Many times the first place people turn when vetting marketing providers are to the companies most vocal in the niche. There are a ton of experienced outsourced service providers that are regularly providing valuable, fresh content as part of their marketing mix. There are leaders in the field that expose and set strategy trends. The problem here is that outside of those industry leaders, sometimes the people that have the most time to speak, write, etc., are the least busy. Live by the old adage that you can’t believe everything you read on the internet. This is often because marketing service providers outsource their content creation/marketing. They may have great information on their website, but all of that information may build them up in areas that they don’t actually know much about.
Perhaps because we are in the industry, I often notice marketing service providers publishing content about new buzzwords or service offerings that I know they do not produce work product for. They seem to be writing about them in an attempt to keep up with the competition or chase the next check. These are the companies you want to avoid.
What to Look For: Look for agencies that spread article production and speaking engagements around within their staff. This is how you can tell that they are the ones writing about their own work product and that the staff is knowledgeable from the bottom up.
The Bottom Line: Always ask to see references and examples. An established, busy company with actual clients will be excited to share them with you. If they push back or don’t want to provide access to examples, they either don’t have any, or don’t have any that turned out well. This also leads us nicely into the next point:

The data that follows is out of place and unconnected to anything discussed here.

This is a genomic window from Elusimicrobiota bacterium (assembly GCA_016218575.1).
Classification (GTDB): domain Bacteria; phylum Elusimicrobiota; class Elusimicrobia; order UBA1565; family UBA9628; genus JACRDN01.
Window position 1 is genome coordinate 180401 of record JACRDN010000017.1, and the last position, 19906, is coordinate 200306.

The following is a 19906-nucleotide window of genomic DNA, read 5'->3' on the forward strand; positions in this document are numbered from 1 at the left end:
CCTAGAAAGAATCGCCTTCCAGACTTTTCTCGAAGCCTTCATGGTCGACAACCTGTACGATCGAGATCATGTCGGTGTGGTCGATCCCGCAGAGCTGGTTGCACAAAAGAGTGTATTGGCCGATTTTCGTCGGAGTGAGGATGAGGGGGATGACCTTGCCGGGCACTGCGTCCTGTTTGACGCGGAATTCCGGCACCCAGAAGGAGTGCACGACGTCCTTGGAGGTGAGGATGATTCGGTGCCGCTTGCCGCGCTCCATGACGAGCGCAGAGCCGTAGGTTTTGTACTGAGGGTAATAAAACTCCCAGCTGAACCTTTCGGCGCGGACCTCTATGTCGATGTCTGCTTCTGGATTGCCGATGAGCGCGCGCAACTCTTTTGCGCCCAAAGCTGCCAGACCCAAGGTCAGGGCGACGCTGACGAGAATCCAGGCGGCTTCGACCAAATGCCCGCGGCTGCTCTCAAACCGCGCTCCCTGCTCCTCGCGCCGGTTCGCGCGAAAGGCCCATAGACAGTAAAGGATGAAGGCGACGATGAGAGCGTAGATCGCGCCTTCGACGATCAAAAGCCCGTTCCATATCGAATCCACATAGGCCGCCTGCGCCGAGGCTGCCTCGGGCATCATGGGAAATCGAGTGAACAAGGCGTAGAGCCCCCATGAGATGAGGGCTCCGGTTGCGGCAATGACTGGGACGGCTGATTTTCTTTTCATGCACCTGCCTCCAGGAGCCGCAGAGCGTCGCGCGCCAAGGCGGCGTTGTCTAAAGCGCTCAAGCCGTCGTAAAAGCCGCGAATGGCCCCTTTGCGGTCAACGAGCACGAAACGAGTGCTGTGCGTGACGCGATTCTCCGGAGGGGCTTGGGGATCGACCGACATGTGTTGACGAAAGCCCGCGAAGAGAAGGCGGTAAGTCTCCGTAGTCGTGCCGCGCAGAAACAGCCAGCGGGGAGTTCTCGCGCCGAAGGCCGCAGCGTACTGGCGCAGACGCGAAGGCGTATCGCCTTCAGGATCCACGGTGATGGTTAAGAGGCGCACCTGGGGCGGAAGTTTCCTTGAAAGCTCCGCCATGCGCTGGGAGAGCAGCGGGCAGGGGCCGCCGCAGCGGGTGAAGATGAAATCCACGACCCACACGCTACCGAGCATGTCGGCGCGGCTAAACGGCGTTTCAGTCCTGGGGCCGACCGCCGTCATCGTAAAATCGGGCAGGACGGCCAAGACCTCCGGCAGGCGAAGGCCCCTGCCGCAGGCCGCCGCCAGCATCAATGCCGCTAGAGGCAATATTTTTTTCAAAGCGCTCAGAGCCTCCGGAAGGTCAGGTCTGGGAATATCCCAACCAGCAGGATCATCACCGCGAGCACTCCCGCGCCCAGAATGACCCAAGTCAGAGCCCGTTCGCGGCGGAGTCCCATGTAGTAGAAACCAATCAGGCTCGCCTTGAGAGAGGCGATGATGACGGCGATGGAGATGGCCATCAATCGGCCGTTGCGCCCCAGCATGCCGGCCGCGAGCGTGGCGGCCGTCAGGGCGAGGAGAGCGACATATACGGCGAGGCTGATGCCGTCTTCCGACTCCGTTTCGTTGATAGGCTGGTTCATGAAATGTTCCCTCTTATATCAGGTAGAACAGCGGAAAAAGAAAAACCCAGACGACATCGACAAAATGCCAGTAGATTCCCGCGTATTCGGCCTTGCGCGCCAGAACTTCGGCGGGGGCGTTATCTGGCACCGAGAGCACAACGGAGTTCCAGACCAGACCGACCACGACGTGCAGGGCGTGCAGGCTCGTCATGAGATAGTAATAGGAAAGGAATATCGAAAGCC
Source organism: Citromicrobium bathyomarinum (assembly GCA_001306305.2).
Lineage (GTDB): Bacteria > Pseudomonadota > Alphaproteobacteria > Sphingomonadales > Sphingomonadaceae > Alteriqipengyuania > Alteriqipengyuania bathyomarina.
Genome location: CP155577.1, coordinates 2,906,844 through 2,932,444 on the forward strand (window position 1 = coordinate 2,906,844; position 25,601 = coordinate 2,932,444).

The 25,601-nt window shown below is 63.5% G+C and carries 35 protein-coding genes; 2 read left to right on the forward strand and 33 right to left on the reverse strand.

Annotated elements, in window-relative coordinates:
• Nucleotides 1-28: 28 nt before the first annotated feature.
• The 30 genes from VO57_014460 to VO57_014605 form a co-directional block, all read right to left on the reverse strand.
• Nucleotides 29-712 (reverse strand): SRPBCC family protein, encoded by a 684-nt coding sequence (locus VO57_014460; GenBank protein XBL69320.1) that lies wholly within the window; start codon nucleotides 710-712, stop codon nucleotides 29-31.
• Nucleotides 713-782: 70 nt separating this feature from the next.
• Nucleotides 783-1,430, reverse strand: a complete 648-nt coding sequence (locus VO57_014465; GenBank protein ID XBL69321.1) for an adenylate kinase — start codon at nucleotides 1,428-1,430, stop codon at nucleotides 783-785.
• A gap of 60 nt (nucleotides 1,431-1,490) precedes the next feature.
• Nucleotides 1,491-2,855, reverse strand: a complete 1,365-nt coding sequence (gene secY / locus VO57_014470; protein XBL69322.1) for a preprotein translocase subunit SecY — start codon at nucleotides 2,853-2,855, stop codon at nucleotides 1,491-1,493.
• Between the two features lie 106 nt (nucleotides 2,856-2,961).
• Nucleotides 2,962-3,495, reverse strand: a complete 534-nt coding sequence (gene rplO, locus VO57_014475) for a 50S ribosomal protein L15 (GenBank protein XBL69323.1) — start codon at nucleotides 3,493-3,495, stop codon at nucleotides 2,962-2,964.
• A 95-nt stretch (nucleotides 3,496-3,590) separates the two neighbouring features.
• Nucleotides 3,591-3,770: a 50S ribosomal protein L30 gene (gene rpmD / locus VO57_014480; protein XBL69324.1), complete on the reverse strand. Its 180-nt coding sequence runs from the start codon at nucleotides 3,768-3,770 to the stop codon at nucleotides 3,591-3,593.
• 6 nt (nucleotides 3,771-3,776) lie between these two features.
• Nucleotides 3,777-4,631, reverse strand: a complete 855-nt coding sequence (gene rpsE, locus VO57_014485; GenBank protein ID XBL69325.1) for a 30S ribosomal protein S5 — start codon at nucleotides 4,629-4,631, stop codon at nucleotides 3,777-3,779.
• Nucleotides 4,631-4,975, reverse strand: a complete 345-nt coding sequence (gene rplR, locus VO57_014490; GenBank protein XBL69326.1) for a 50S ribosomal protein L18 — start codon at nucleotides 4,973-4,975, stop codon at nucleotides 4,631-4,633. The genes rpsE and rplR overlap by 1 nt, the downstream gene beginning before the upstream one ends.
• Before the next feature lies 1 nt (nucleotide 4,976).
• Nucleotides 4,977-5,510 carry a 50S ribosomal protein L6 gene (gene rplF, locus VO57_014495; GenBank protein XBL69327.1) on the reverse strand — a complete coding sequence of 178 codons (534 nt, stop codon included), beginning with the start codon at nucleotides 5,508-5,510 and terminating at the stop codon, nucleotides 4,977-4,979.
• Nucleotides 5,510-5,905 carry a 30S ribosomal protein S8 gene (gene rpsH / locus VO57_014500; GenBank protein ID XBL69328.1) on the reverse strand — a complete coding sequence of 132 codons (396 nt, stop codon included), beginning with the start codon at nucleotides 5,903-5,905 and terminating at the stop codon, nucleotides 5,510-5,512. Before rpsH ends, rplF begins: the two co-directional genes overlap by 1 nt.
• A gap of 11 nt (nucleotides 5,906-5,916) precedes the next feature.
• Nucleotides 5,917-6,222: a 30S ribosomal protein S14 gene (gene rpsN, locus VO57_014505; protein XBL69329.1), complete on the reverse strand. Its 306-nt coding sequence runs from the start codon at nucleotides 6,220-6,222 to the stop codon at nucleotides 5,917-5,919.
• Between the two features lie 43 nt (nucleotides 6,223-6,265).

4. That Your Outsource is Outsourcing
I want to preface this with saying that outsourcing in a transparent manner is completely fine. There are many disciplines and services that companies know they do not offer. Instead, they manage the outsourcing process by leveraging a valuable network of service providers that they have used for certain things before. Being a trusted point-person is something that any good marketing company should be able to be for a client. And further than that, there are many valuable project managers out there.
It only becomes a problem when a company touts itself as an expert or industry leader in an offering that it outsources in a non-transparent manner. The problem with non-transparent (or 100%) outsourcers is that 1. you are probably paying too much; and 2. ensuring a subcontracted company’s quality/availability is inconsistent over time. People get snatched up, get busy, and trends change. A company should be upfront when outsourcing an aspect of your campaign. You need to be assured as to the quality and priority of your project. That becomes somewhat muddy when your marketing company outsourced a project to someone down their outsourcing depth chart because choices one and two were too busy. Cut out the middleman in those types of situations. There are plenty of experienced companies that do things in-house and should be able to seamlessly work as part of a larger marketing team on specific aspects of a campaign.